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Bollywood clubs popular among Australians
15 Sep, 2007, 2025 hrs IST, IANS

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SYDNEY: Book clubs are popular in Australia, but Bollywood Clubs? Yes, they too exist, with more and more Australians cued on to Hindi films.

Curator Rebecca Bower, whose bedside table doesn't have books but a laptop and Hindi film DVDs, has formed a Bollywood Club where a group of women watch and discuss Indian films.

"I watch a Bollywood film for half hour or so every night to unwind before sleeping," said the curator of the Bollywood and Australia section of "Cinema India: The Art of Bollywood" exhibition, running at the Powerhouse Museum here. She is learning Hindi so she can turn off the subtitles.

The film club is only an indicator of the popularity of Bollywood movies in Australia.

"Cinema India: The Art of Bollywood" explores the phenomenon of Bollywood, primarily through film advertising materials - posters, hoardings, lobby cards and song books - from the 1930s to the present.

The exhibition gives an insight into the historical, political and cultural changes that have shaped the country. India's struggle for independence, the search for a national identity and the influence of traditional and western cultures are all reflected in the films and marketing material.

The experience of NRIs is also examined in a section on Bollywood movies filmed in Australia.

Since 1997 the country has provided a backdrop for an increasing number of Bollywood films. Indian filmmakers have been attracted to Australia's diverse locations and landscapes, infrastructure, post-production facilities, highly trained crews and a competitive dollar.

Initially used as the setting for fantasy song-and-dance sequences or to demonstrate the contrast between foreign and Indian values, Australian locations are becoming more important to the plot of Bollywood films.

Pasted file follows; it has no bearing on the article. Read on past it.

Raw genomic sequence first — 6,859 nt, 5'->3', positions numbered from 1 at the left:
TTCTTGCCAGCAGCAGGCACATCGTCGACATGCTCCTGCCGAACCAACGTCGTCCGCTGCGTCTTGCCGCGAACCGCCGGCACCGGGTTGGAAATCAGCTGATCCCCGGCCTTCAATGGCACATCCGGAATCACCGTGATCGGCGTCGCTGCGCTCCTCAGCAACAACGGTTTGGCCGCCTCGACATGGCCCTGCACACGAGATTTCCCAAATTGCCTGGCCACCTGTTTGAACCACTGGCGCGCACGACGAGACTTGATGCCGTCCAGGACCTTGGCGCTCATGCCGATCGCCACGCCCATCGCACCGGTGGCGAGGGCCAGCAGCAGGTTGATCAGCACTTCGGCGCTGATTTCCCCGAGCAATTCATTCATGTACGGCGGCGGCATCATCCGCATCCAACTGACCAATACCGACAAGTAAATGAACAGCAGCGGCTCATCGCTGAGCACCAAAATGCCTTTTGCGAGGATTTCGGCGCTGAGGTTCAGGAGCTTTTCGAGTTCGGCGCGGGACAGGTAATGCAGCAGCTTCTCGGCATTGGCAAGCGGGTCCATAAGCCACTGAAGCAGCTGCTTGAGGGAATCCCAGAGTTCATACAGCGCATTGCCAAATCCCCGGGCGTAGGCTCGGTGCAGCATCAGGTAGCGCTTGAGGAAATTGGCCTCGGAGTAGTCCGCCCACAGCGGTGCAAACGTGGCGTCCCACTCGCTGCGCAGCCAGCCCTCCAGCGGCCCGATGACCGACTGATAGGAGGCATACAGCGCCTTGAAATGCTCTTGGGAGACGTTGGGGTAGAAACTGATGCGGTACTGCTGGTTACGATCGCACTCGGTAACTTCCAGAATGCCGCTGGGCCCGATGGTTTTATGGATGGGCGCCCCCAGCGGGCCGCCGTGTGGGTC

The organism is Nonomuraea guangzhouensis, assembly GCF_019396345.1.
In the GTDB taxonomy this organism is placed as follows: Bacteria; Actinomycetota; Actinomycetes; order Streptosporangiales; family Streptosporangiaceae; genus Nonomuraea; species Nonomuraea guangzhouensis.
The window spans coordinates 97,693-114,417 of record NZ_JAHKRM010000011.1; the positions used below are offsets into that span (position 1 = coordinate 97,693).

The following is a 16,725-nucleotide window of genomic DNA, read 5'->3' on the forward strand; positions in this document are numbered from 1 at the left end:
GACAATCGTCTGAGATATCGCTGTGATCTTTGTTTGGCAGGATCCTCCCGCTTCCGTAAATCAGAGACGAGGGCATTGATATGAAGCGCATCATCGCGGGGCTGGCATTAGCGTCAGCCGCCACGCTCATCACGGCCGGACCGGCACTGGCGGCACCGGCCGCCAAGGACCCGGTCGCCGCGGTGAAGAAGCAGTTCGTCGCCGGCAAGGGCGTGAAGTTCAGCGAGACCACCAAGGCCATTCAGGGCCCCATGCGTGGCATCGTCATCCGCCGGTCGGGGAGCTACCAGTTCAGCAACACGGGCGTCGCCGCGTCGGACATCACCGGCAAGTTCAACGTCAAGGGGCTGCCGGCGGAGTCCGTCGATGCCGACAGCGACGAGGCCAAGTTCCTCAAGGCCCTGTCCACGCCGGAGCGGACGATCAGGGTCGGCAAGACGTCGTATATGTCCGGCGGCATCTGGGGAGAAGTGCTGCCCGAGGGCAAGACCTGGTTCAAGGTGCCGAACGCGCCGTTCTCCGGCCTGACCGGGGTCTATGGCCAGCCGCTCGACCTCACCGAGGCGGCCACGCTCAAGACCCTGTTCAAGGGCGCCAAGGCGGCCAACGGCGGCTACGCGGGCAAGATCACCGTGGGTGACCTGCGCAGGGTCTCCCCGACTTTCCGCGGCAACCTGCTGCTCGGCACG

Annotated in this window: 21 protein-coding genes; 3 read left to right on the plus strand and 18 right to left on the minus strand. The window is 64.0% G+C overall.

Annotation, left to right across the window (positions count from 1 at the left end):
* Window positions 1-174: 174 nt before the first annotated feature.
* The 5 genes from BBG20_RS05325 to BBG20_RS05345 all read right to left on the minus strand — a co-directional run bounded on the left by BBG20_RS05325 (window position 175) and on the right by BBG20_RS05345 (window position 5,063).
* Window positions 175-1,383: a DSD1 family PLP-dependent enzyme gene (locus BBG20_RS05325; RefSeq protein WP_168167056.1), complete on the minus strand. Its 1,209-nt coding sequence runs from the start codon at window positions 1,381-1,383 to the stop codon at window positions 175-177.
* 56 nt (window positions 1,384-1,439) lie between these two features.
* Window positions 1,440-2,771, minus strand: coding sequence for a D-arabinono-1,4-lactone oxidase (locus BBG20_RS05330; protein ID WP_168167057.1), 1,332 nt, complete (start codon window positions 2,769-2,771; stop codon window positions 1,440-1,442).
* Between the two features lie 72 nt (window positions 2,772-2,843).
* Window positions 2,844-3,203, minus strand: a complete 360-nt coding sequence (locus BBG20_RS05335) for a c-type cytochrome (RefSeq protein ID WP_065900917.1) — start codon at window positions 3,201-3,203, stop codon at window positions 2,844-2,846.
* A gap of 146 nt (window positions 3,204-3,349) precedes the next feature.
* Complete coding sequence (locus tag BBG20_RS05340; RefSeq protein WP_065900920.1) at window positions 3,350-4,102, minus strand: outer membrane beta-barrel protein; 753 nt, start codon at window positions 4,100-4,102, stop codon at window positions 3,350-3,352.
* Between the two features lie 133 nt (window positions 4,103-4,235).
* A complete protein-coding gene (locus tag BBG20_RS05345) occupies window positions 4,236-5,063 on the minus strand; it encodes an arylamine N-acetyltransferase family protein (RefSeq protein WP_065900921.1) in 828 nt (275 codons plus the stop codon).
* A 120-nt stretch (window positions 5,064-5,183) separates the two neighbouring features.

With India contributing a growing number of skilled migrants, overseas students, business and leisure travellers, Bollywood films are cashing on the Australian appeal by incorporating aspects of Australian lifestyle.

The films in the exhibition include "Janasheen" directed by Feroz Khan, whose earlier film "Prem Agan" was the first to be scripted and filmed in Australia and started the current trend of Australia being used as a location for Bollywood films.

The first animatronic alien "Jadoo" to be used in a Bollywood film was made by James Colmer of the Australian company Bimmini Special FX, making the 2003 "Koi Mil Gaya" the first Bollywood science fiction musical.

In 2005, "Salaam Namaste" became the first film to be entirely shot in Melbourne and the state of Victoria, followed by "Heyy Babyy", which captures the best of Sydney and New South Wales.

"Chak De! India", shot in Melbourne and Sydney, has been one of the greatest hits this year.

"Mainstream Australians are flocking to the film. Our weekend box office figures have been better than the corresponding weekend of 'Dhoom 2'. The response has been fantastic," says line producer Swish MG Distribution's CEO Marcus Georgiades.

The exhibition has devoted a special section on the tall, blue-eyed, blonde girl, best known for portraying the masked, cloaked adventuress "Hunterwali". The unconventional stunt queen of the 1930s and 1940s was Perth-born Mary Evans or our own Fearless Nadia.

After appearing on stage and in a circus in India, Mary was "discovered" in Bombay in 1935 by brothers J.B.H. and Homi Wadia, who ran Wadia Movietone. She acted in more than 55 movies during a career spanning 27 years, attaining an unmatched level of popularity in India.
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